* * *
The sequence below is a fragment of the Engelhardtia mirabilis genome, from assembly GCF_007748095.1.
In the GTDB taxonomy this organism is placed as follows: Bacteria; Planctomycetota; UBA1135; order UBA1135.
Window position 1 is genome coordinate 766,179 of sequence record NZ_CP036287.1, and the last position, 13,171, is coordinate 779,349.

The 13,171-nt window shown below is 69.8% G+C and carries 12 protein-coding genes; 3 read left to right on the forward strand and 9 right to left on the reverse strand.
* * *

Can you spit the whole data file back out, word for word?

The sequence below is a fragment of the Engelhardtia mirabilis genome, from assembly GCF_007748095.1.
In the GTDB taxonomy this organism is placed as follows: Bacteria; Planctomycetota; UBA1135; order UBA1135.
Window position 1 is genome coordinate 766,179 of sequence record NZ_CP036287.1, and the last position, 13,171, is coordinate 779,349.

The 13,171-nt window shown below is 69.8% G+C and carries 12 protein-coding genes; 3 read left to right on the forward strand and 9 right to left on the reverse strand.